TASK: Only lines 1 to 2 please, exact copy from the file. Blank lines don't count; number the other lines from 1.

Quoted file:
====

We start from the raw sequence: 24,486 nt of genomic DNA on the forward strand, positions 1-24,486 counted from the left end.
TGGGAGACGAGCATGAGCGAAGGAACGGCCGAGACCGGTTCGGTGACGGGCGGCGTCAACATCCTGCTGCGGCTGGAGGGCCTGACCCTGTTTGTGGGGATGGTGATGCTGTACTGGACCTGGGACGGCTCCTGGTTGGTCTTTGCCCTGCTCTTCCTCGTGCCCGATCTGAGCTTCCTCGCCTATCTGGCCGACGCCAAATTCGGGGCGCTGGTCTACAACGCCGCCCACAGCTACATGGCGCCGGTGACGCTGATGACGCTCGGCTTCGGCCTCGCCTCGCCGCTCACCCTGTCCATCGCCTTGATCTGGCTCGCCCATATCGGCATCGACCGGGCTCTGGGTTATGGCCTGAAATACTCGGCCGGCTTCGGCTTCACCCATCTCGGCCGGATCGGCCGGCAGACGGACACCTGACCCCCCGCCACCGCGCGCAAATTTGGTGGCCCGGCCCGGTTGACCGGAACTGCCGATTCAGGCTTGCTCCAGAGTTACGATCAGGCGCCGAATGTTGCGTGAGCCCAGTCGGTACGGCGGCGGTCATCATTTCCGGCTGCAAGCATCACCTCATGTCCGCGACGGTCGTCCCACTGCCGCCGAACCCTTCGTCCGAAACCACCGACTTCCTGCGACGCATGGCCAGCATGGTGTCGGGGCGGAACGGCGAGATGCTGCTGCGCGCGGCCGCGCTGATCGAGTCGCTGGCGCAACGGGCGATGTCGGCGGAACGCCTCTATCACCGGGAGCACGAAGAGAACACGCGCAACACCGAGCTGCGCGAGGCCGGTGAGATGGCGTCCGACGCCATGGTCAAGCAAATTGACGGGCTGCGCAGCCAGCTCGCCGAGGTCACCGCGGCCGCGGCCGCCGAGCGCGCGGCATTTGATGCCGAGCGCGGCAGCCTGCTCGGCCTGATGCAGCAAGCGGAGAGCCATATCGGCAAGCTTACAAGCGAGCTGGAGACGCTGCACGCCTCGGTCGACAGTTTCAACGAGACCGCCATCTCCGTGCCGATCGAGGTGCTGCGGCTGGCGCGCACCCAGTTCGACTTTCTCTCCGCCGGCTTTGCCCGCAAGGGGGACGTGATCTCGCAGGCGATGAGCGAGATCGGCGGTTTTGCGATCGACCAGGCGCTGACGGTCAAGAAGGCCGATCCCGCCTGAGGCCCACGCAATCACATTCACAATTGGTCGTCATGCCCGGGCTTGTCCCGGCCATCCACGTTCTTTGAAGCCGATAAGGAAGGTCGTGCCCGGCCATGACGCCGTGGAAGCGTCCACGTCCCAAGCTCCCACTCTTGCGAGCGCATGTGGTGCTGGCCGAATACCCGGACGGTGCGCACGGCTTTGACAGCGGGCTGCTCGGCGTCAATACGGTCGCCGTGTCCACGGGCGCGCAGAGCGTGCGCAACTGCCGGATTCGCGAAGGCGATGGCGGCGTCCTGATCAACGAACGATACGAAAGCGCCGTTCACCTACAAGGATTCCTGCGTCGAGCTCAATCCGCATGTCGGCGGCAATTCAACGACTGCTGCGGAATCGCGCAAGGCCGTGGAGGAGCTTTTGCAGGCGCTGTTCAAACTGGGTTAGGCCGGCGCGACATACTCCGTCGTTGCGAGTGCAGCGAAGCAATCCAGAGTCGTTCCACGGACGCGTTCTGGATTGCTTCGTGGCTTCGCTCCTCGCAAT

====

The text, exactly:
We start from the raw sequence: 24,486 nt of genomic DNA on the forward strand, positions 1-24,486 counted from the left end.
TGGGAGACGAGCATGAGCGAAGGAACGGCCGAGACCGGTTCGGTGACGGGCGGCGTCAACATCCTGCTGCGGCTGGAGGGCCTGACCCTGTTTGTGGGGATGGTGATGCTGTACTGGACCTGGGACGGCTCCTGGTTGGTCTTTGCCCTGCTCTTCCTCGTGCCCGATCTGAGCTTCCTCGCCTATCTGGCCGACGCCAAATTCGGGGCGCTGGTCTACAACGCCGCCCACAGCTACATGGCGCCGGTGACGCTGATGACGCTCGGCTTCGGCCTCGCCTCGCCGCTCACCCTGTCCATCGCCTTGATCTGGCTCGCCCATATCGGCATCGACCGGGCTCTGGGTTATGGCCTGAAATACTCGGCCGGCTTCGGCTTCACCCATCTCGGCCGGATCGGCCGGCAGACGGACACCTGACCCCCCGCCACCGCGCGCAAATTTGGTGGCCCGGCCCGGTTGACCGGAACTGCCGATTCAGGCTTGCTCCAGAGTTACGATCAGGCGCCGAATGTTGCGTGAGCCCAGTCGGTACGGCGGCGGTCATCATTTCCGGCTGCAAGCATCACCTCATGTCCGCGACGGTCGTCCCACTGCCGCCGAACCCTTCGTCCGAAACCACCGACTTCCTGCGACGCATGGCCAGCATGGTGTCGGGGCGGAACGGCGAGATGCTGCTGCGCGCGGCCGCGCTGATCGAGTCGCTGGCGCAACGGGCGATGTCGGCGGAACGCCTCTATCACCGGGAGCACGAAGAGAACACGCGCAACACCGAGCTGCGCGAGGCCGGTGAGATGGCGTCCGACGCCATGGTCAAGCAAATTGACGGGCTGCGCAGCCAGCTCGCCGAGGTCACCGCGGCCGCGGCCGCCGAGCGCGCGGCATTTGATGCCGAGCGCGGCAGCCTGCTCGGCCTGATGCAGCAAGCGGAGAGCCATATCGGCAAGCTTACAAGCGAGCTGGAGACGCTGCACGCCTCGGTCGACAGTTTCAACGAGACCGCCATCTCCGTGCCGATCGAGGTGCTGCGGCTGGCGCGCACCCAGTTCGACTTTCTCTCCGCCGGCTTTGCCCGCAAGGGGGACGTGATCTCGCAGGCGATGAGCGAGATCGGCGGTTTTGCGATCGACCAGGCGCTGACGGTCAAGAAGGCCGATCCCGCCTGAGGCCCACGCAATCACATTCACAATTGGTCGTCATGCCCGGGCTTGTCCCGGCCATCCACGTTCTTTGAAGCCGATAAGGAAGGTCGTGCCCGGCCATGACGCCGTGGAAGCGTCCACGTCCCAAGCTCCCACTCTTGCGAGCGCATGTGGTGCTGGCCGAATACCCGGACGGTGCGCACGGCTTTGACAGCGGGCTGCTCGGCGTCAATACGGTCGCCGTGTCCACGGGCGCGCAGAGCGTGCGCAACTGCCGGATTCGCGAAGGCGATGGCGGCGTCCTGATCAACGAACGATACGAAAGCGCCGTTCACCTACAAGGATTCCTGCGTCGAGCTCAATCCGCATGTCGGCGGCAATTCAACGACTGCTGCGGAATCGCGCAAGGCCGTGGAGGAGCTTTTGCAGGCGCTGTTCAAACTGGGTTAGGCCGGCGCGACATACTCCGTCGTTGCGAGTGCAGCGAAGCAATCCAGAGTCGTTCCACGGACGCGTTCTGGATTGCTTCGTGGCTTCGCTCCTCGCAAT